Nearly 70 percent of people work remotely at least once a week. And nearly 53 percent have worked away from the office half of the week.
Telecommuting–or working away from the office–is a growing trend for good reason. Technology has made it so that we’re always connected no matter where we’re located.
This gives employers the opportunity to hire individuals from all around the world.
If you have remote employees–or you’re thinking of hiring them–here are some tips to build a relationship with them despite the distance. Keep reading for 8 ways to connect with a virtual employee.
1. Set Goals and Expectations
It’s going to be a different experience working with virtual employees compared to in-house employees. With an in-house worker, you see them every day, and you have a better idea of what projects they’re working on and their progress.
With a virtual employee, you might worry about feeling out of the loop. However, a 2014 study showed a 13.5 percent increase in work for employees who worked remotely.
What’s more, a 2016 survey revealed that 91% of remote workers feel more productive at home than in the office. For some, being at home and away from distractions makes it easier to get things done.
When you hire a new employee, to promote productivity you should set goals and expectations ahead of time. This could be about which projects to complete or dates for deadlines. This way, both you and your employee know what needs to be completed.
2. Have Check-Ins
In addition to setting expectations, there should be regular check-ins to discuss the status of projects.
The frequency of the check-ins depends on you and your employee. You can do one, quick 10-minute daily check in every morning or a longer weekly check in every Monday.
Whichever way you do it, make sure to set a regular schedule so that you both know when to expect a meeting.
You should also have your virtual workers join in on team meetings. This way, they’ll stay up to date on what’s going on in the office and with the company.
3. Have Video Calls
When you do check-ins, you should have at least some of them through a video call.
It’s not as easy building a professional relationship when you can’t see each other face to face. Video call is more personable than audio calls and is more productive than messaging back and forth.
4. Avoid Emailing Back and Forth
Speaking of messaging back and forth, avoid the dreaded, neverending email chain. If you’re both working on a project, it can become cumbersome to email about every small detail and update.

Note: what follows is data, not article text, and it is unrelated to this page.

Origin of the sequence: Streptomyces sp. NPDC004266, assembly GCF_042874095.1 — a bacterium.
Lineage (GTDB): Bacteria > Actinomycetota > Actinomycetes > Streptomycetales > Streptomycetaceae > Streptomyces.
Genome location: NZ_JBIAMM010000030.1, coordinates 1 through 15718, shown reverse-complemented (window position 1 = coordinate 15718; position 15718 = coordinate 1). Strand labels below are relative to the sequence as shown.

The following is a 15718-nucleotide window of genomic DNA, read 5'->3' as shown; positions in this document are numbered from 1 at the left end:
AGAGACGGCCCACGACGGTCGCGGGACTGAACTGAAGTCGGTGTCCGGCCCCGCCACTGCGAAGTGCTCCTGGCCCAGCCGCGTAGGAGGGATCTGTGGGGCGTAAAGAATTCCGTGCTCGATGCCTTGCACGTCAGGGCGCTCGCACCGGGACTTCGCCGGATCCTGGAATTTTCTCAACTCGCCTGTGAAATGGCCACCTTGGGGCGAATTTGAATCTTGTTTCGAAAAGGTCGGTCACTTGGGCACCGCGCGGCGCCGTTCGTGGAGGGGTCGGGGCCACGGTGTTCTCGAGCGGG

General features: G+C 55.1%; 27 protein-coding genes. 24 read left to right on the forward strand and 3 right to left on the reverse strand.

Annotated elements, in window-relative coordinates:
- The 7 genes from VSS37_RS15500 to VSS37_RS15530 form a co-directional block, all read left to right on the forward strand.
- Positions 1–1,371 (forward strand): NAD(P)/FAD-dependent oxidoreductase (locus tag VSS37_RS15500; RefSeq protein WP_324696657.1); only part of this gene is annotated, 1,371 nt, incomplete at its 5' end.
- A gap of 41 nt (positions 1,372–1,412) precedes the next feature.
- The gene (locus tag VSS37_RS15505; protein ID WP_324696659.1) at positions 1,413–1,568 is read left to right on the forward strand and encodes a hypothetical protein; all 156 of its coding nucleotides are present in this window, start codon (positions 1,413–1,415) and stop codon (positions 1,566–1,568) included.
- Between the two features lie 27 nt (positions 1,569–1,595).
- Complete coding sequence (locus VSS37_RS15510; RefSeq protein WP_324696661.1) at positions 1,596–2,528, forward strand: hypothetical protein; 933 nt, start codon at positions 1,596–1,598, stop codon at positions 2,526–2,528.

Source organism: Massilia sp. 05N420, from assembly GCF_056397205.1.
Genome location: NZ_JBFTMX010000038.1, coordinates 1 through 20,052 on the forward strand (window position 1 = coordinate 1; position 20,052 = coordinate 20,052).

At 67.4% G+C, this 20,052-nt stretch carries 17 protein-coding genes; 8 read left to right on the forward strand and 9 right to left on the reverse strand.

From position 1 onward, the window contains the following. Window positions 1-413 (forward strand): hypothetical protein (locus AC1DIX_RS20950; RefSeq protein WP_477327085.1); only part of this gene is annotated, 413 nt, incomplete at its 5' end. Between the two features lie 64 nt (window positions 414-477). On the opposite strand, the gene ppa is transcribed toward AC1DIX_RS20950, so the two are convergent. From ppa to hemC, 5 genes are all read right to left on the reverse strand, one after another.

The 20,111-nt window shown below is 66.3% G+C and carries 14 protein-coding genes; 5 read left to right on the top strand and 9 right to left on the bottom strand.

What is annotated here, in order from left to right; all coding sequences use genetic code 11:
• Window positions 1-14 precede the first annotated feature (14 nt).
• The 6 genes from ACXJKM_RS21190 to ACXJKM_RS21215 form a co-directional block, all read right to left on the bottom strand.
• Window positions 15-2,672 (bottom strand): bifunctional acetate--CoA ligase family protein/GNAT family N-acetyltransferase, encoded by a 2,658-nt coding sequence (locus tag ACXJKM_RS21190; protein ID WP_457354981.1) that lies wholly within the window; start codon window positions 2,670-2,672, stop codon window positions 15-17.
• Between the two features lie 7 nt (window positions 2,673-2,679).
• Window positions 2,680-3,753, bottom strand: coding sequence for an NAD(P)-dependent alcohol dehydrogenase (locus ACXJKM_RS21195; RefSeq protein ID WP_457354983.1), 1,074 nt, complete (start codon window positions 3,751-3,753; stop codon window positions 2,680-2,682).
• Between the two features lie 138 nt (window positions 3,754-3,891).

Instead, pick up the phone and discuss the project. You can accomplish a project update through the phone much faster than through an email chain.
What’s more, it’s hard to tell the tone of someone’s words through email. You can use all the emojis you want, but sometimes text can come off as unintentionally rude.
5. Don’t Micromanage
You might be tempted to micromanage a virtual employee to make sure they are completing their work. However, micromanaging puts unnecessary stress on both you and your employee.
It also hinders productivity because your employee will feel like you don’t trust them.
Instead of worrying about how much work is getting done, focus on the overall picture. Are goals being completed? Are sales being made?
It’s the quality of work that matters–not quantity.
6. Use Technology to Unify Your Team
Technology today makes it easy to work with a virtual employee. There are messaging platforms, video conferencing, collaborative software.
For example, there is Desktop as a Service (DaaS). According to this great post by Eagle Point, DaaS is when all of your computers are connected through a remote server. This way, all your employees can access information and data through a cloud service provider.
Daas is one way you can connect all your employees together. There’s no need to forward important documents and data. All of it is accessible in one place.
There are also other technological tools that can keep you connected.
7. Build Relationships Through Frequent Contact
In order to build a relationship with a virtual employee, you should maintain frequent contact. The contact doesn’t always have to be about work-related questions and updates.
You can send your employees a company newsletter where you update them on fun things going on in the office that they would normally miss out on. If they live nearby or are traveling near the office, you can set up occasional meetings or lunches.
You can also do a yearly holiday company party so that in-house and remote workers can connect.
That’s the beauty of remote working. It’s completely flexible. Some workers don’t mind being 100% remote.
Other individuals would prefer a combination of remote and in-house work depending on their lifestyle.
8. Remember that Remote Doesn’t Work for Everyone
Maybe you’re thinking of making your office completely remote. Before you make the big change, remember that remote may not work for every person.
Some workers need daily face to face contact to stay productive. What you can do is make a remote option on a case by case basis. If someone wants to become remote, you can start by having them telecommute once or twice a week
After you analyze how they do, you can give them more remote time.
Final Advice for Connecting with a Virtual Employee
By following the above tips, you can still have a positive, professional relationship with a virtual employee. These suggestions show that you care about your employee. They’ll feel like they’re a part of the team even if they’re not working in-house.
Want to learn more about hiring someone new? Check out our hiring an employee section.